What about the last 3 lesions? To figure these out. Both eyes will be blind to anything on the left side of the world (assuming the eyes are pointed straight ahead). and how they look from the side: .+ + + + Lesion 1: This is analogous to losing an eye. you need to know about Meyer's loop and the optic radiations. This can be caused by a pituitary tumor (the pituitary lies just under the optic chiasm). The optic radiations follow a very wide three dimensional arc. Lesion 3: This lesion represents the loss of the left hemifield. One eye is completely blacked out. Lesion 2: Here you have only cut inputs from the nasal retinas. Here is how the radiations are conventionally drawn. so you would lose peripheral vision on both sides.

are carrying information from the upper visual world. the lower half of the retina sees the upper half of the world. so that the lower optic radiations. since the lens inverts all images. Recall that. Now try to work through lesions 4-6. + + + + + + + + + + + + Lesion 4: Meyer's loop has been cut. This group of fibers is called Meyer's loop. or Meyer's loop. . so vision will be lost in the upper visual world. This orientation is preserved through the pathway.You can see that the longer loop actually dives into the temporal lobe before it heads back to the occipital lobe. but only in the left hemifield.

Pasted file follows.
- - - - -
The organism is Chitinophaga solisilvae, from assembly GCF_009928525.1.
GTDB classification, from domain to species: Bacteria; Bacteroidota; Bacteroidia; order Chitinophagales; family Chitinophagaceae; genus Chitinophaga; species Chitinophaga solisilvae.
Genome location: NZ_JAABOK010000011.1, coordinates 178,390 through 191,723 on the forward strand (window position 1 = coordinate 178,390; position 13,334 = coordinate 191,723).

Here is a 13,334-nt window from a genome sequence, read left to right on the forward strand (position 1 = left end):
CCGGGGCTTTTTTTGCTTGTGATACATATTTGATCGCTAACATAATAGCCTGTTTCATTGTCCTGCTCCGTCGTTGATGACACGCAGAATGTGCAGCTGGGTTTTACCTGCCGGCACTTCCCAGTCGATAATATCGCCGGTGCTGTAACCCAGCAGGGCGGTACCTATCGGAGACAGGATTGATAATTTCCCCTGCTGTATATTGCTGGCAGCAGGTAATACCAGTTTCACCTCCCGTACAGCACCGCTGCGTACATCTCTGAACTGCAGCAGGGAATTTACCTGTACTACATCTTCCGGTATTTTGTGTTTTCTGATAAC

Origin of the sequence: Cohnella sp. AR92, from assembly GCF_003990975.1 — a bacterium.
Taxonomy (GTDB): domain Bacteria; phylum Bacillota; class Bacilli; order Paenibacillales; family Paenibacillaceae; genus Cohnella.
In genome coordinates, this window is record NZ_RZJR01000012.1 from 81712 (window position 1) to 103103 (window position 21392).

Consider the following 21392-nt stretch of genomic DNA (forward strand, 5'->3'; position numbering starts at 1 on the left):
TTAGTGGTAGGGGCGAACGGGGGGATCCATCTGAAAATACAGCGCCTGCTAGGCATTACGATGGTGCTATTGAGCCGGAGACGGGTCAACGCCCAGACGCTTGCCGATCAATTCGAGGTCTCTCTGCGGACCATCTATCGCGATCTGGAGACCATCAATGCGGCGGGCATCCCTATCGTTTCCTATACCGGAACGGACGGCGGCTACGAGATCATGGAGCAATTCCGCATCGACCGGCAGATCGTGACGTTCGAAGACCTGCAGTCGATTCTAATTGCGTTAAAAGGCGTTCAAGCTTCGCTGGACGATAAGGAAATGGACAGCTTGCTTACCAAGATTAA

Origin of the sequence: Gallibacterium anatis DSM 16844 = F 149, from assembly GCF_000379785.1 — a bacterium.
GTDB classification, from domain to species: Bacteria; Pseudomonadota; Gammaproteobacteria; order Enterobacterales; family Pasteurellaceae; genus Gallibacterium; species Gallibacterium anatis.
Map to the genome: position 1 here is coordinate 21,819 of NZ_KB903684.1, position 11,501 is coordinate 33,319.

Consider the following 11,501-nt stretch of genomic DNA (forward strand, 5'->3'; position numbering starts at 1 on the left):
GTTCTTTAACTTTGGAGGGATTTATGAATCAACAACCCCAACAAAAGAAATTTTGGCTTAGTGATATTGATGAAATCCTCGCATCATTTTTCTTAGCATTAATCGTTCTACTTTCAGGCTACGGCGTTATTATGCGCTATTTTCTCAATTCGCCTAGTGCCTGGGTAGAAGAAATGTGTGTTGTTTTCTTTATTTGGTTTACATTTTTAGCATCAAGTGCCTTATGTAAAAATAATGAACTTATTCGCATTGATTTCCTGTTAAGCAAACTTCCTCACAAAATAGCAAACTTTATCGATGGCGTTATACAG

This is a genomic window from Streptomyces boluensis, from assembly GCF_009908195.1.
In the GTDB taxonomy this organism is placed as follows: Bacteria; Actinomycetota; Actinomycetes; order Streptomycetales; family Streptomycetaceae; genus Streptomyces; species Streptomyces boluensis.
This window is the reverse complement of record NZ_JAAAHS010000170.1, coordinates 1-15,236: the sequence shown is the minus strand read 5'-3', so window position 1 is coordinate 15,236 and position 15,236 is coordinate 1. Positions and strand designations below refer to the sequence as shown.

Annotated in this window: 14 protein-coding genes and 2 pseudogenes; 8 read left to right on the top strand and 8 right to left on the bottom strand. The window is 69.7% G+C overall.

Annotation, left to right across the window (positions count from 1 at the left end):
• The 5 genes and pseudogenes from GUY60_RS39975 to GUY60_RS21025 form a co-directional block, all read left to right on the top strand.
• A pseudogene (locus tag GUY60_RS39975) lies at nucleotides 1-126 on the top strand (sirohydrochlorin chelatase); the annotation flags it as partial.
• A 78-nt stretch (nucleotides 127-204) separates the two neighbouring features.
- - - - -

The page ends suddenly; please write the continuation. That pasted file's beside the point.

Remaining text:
Don't confuse the optic chiasm with the anterior commissure. you may be able to see a fine white . D. so you would affect the lower visual world on one side. is buried within this sulcus. In horizontal sections you can see the optic radiations clearly. However. then. First find the calcarine sulcus on the medial surface of the occipital lobe. Vision at the fovea is spared. the most rostral thing you will see is the optic chiasm. the chiasm will always hang down from the base of the brain. or perhaps due to overlapping blood supply. but a notched hemifield. and you can identify the general vicinity of visual cortex. In a fortuitous section. The optic tracts will diverge and sneak up laterally around the cerebral peduncles before diving into the LGN. while the commissure will be embedded in tissue. Lesion 6: At first this seems to be a straightforward loss of one hemifield.Lesion 5: Here the parietal portion of the optic radiations were cut. Primary visual cortex. Anatomy You should be able to follow the visual pathway through coronal or horizontal sections. In a coronal series. This phenomenon is called macular sparing. perhaps because there is such a large representation of the fovea in the cortex. a curious phenomenon results when cortex itself is lesioned. or V1. The loss of vision is not a complete hemifield.

and gives it a third name. striate cortex. .stripe running within the grey matter inside the sulcus. This stripe marks V1.